The Tyranny of Family Love
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The Tyranny of Family Love.
Love, in its true form the most powerful and beautiful thing in the world, under certain conditions is the most ruinous to happiness and character.
For many years I have been observing with sad amazement the destroying tendency of what is commonly called love. I have seen men's and women's health destroyed, beautiful girls transformed into haggard women, brave young men changed into broken-spirited wretches, by what passes current under the name of love. I have seen parents wear themselves out and children fret themselves away on the altar of love. I have seen husbands and wives miss the joy of life by loving each other, and I have seen people save themselves by merely ceasing to love each other.
The explanation is that, with few exceptions, there are but two classes of people, viz: Masters and slaves, (the same person is often one and the other by turns), and this relation spoils everything.
Most persons are willing to be masters. But it is terrible to be a master; utterly ruinous to the character; worse for oneself than to be a slave. It is possible for a slave to develop a lovable character, but not for a master.
Masters are comparatively few, but they are strong, coarse-natured and strong, and they rule the world—in the state, church, army, business and home. They love power. They like to control the lives of others; generally, as they think, for the good of the controlled. In a sense, they are, themselves, enslaved by their slaves, terribly enslaved, but, in a way, they live their lives, imposing their lives on others.
Slaves are different. They permit others to shape their lives for them. This is the curse of slavery; not toil nor poverty. It is this most awful treason to oneself.
I shall speak only of the master and slave relation in the family. In a family the coarsest personality rules. Sometimes this is the father. Oftener it is the mother. Occasionally it is one of the children. But I am concerned to show this rulership and submission only on account of love, or what is called love.
Consider the mother who loves her children. She thinks they cannot get on without her controlling care. They know they can. They know she is a hindrance to them. But they love her, and so they submit to her. She does not want her boys to leave home, and they submit. Many a boy's career has been ruined because his mother loved him and he loved her too much to rebel and go his own way. If his mother had hated him and he her they could not have done each other so much harm.
The loving mother wants to pick out husbands and wives for her children. There is many an unhappy old maid, and many an unhappy marriage because a loving daughter could not hurt a loving mother's feelings. Had the mother been the daughter's bitterest enemy she could not have plunged her into more profound misery.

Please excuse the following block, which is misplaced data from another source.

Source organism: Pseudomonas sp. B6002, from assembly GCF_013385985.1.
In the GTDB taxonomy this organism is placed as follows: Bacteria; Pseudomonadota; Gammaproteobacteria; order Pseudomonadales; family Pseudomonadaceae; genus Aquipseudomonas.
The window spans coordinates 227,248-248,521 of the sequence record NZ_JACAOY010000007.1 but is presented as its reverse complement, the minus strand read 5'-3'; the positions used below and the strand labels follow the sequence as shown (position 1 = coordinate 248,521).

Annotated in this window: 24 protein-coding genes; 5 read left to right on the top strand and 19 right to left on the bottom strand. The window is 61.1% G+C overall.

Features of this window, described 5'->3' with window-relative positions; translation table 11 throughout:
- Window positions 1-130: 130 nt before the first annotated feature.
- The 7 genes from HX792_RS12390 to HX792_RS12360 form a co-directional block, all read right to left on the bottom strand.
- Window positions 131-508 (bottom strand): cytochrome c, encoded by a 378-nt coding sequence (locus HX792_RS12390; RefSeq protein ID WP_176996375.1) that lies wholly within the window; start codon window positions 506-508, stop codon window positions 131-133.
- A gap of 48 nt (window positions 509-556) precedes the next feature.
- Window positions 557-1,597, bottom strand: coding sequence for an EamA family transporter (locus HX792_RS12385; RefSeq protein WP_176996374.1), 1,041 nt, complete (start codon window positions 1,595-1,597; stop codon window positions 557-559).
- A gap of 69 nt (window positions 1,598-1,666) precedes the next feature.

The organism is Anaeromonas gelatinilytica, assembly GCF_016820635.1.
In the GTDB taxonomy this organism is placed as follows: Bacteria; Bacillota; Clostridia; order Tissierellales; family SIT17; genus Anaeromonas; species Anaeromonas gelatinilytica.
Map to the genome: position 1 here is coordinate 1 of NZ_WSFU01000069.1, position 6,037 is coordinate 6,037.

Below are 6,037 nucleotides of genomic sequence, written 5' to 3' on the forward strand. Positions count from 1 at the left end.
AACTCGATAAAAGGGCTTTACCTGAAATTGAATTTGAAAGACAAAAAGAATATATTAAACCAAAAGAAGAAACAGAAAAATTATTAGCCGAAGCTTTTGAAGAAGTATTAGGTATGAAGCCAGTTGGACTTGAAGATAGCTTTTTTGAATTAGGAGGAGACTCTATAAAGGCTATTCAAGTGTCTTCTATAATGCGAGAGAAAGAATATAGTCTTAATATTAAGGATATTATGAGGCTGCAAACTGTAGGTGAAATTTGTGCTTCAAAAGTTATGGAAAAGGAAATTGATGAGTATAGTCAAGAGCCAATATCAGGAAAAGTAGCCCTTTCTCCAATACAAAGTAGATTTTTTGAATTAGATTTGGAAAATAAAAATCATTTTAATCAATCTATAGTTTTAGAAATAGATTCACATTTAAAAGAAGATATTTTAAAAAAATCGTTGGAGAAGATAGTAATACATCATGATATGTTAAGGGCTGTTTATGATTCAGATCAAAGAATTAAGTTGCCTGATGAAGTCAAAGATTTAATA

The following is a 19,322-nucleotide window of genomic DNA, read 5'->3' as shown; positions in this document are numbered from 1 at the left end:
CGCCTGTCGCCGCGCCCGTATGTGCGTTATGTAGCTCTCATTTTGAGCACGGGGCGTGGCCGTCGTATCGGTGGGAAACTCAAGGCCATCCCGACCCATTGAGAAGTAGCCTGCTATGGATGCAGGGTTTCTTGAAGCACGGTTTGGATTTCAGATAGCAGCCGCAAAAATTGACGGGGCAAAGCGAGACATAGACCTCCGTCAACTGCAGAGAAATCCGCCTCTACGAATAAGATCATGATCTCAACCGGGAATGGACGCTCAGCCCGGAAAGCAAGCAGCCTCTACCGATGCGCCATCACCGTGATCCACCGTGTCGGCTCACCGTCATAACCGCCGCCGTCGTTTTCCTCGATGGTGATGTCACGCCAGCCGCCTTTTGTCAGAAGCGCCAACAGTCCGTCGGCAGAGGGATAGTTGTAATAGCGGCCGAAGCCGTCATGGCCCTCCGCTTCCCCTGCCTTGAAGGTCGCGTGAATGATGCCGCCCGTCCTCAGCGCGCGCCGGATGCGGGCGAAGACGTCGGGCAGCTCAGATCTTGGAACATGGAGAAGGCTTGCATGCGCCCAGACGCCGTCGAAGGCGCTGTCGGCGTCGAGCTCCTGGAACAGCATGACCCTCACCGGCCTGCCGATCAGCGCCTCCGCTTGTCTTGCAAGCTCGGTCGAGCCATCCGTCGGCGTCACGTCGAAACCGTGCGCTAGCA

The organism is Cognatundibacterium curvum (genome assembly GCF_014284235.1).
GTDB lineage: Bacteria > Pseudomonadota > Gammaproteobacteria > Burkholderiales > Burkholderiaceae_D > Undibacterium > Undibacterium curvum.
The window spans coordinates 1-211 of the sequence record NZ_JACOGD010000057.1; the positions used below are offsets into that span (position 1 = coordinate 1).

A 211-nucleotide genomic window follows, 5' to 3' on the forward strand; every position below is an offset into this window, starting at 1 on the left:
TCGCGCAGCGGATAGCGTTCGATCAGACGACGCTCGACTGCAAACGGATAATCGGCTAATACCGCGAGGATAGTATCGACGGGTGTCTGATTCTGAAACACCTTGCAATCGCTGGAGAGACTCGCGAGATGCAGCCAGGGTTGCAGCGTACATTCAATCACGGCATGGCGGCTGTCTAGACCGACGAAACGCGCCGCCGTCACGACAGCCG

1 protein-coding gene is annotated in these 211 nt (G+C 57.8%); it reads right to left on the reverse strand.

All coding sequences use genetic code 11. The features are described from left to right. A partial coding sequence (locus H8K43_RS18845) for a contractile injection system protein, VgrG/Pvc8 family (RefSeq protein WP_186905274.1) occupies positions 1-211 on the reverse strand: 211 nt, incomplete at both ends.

This is why there are so many commonplace people in the world. Loving children grow up in the likeness and image of their loving parents, instead of asserting themselves, and so achieving variety, individuality.
All this is true of husbands and wives. They love each other into similarity, and so destroy each other. The two become one; "two souls with but a single thought, two hearts that beat as one"; intellectual, moral and spiritual Siamese twins, and so become commonplace and uninteresting to themselves and others. Marriage becomes a compromise, a stupidity, a loving compact of death; the death of two individuals; the finer slave being generally merged in the coarser master or mistress, not without loss to the dominating one, who becomes the slave of the slave.
All this is the reverse of what might be, should ideals of love change. Parents should not want to do so much for their children; should fear, more than anything else, to dominate them. O, parent, one like you is enough! Parents should do nothing for their children except to assist them in the development of themselves in their own way.
Children should not submit to their parents. They belong to a new generation in a new world of different conditions, different ideals,, needing a different sort of inhabitants. If parents truly loved their children they would rejoice in their disobedience, their insubordination, their insistence on themselves, their non-conformity to the parental will. The crowning virtue of Jesus was that he refused to be controlled by his mother. "Woman what have I to do with thee?" A text that no preacher selects. "Wish ye not that I must be about my Father's business?" Better still if, "Wist ye not that I must be about my own business?"
Husbands and wives should neither control nor submit. They should be free comrades. Each the owner of himself, herself; living his life, her life completely, with regard for the other, but not dominated by the other.
Thus would there be a new kind of love. Instead of a love that enslaves, a love that sets free.
- Hugh O. Pentecost, “The Tyranny of Family Love,” To-Morrow 2, no. 3 (March 1906): 22-23.